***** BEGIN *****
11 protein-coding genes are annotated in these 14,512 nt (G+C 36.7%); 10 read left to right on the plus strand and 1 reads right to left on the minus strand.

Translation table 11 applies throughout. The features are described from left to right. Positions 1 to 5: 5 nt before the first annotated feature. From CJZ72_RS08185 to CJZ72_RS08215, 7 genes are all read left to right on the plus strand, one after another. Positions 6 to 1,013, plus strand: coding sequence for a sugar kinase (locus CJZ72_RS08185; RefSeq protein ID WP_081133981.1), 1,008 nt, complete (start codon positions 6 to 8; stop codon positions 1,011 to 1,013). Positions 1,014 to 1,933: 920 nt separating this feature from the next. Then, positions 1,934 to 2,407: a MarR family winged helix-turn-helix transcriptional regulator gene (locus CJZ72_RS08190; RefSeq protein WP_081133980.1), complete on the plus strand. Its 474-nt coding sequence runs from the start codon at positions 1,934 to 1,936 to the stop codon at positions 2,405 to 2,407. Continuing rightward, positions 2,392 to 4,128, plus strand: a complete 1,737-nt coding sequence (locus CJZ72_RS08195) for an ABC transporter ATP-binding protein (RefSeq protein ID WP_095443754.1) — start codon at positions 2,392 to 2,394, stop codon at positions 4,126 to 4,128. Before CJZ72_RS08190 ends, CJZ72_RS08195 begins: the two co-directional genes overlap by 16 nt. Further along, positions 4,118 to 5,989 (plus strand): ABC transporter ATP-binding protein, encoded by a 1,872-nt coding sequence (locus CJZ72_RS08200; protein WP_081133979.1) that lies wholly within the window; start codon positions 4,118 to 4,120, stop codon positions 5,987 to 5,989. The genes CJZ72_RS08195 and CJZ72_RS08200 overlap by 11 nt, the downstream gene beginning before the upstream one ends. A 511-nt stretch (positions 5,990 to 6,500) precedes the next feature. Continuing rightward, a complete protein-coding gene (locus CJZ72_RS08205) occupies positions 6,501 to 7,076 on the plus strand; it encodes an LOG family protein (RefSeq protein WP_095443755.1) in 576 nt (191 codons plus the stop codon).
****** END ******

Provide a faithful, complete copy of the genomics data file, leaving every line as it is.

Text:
11 protein-coding genes are annotated in these 14,512 nt (G+C 36.7%); 10 read left to right on the plus strand and 1 reads right to left on the minus strand.

Translation table 11 applies throughout. The features are described from left to right. Positions 1 to 5: 5 nt before the first annotated feature. From CJZ72_RS08185 to CJZ72_RS08215, 7 genes are all read left to right on the plus strand, one after another. Positions 6 to 1,013, plus strand: coding sequence for a sugar kinase (locus CJZ72_RS08185; RefSeq protein ID WP_081133981.1), 1,008 nt, complete (start codon positions 6 to 8; stop codon positions 1,011 to 1,013). Positions 1,014 to 1,933: 920 nt separating this feature from the next. Then, positions 1,934 to 2,407: a MarR family winged helix-turn-helix transcriptional regulator gene (locus CJZ72_RS08190; RefSeq protein WP_081133980.1), complete on the plus strand. Its 474-nt coding sequence runs from the start codon at positions 1,934 to 1,936 to the stop codon at positions 2,405 to 2,407. Continuing rightward, positions 2,392 to 4,128, plus strand: a complete 1,737-nt coding sequence (locus CJZ72_RS08195) for an ABC transporter ATP-binding protein (RefSeq protein ID WP_095443754.1) — start codon at positions 2,392 to 2,394, stop codon at positions 4,126 to 4,128. Before CJZ72_RS08190 ends, CJZ72_RS08195 begins: the two co-directional genes overlap by 16 nt. Further along, positions 4,118 to 5,989 (plus strand): ABC transporter ATP-binding protein, encoded by a 1,872-nt coding sequence (locus CJZ72_RS08200; protein WP_081133979.1) that lies wholly within the window; start codon positions 4,118 to 4,120, stop codon positions 5,987 to 5,989. The genes CJZ72_RS08195 and CJZ72_RS08200 overlap by 11 nt, the downstream gene beginning before the upstream one ends. A 511-nt stretch (positions 5,990 to 6,500) precedes the next feature. Continuing rightward, a complete protein-coding gene (locus CJZ72_RS08205) occupies positions 6,501 to 7,076 on the plus strand; it encodes an LOG family protein (RefSeq protein WP_095443755.1) in 576 nt (191 codons plus the stop codon).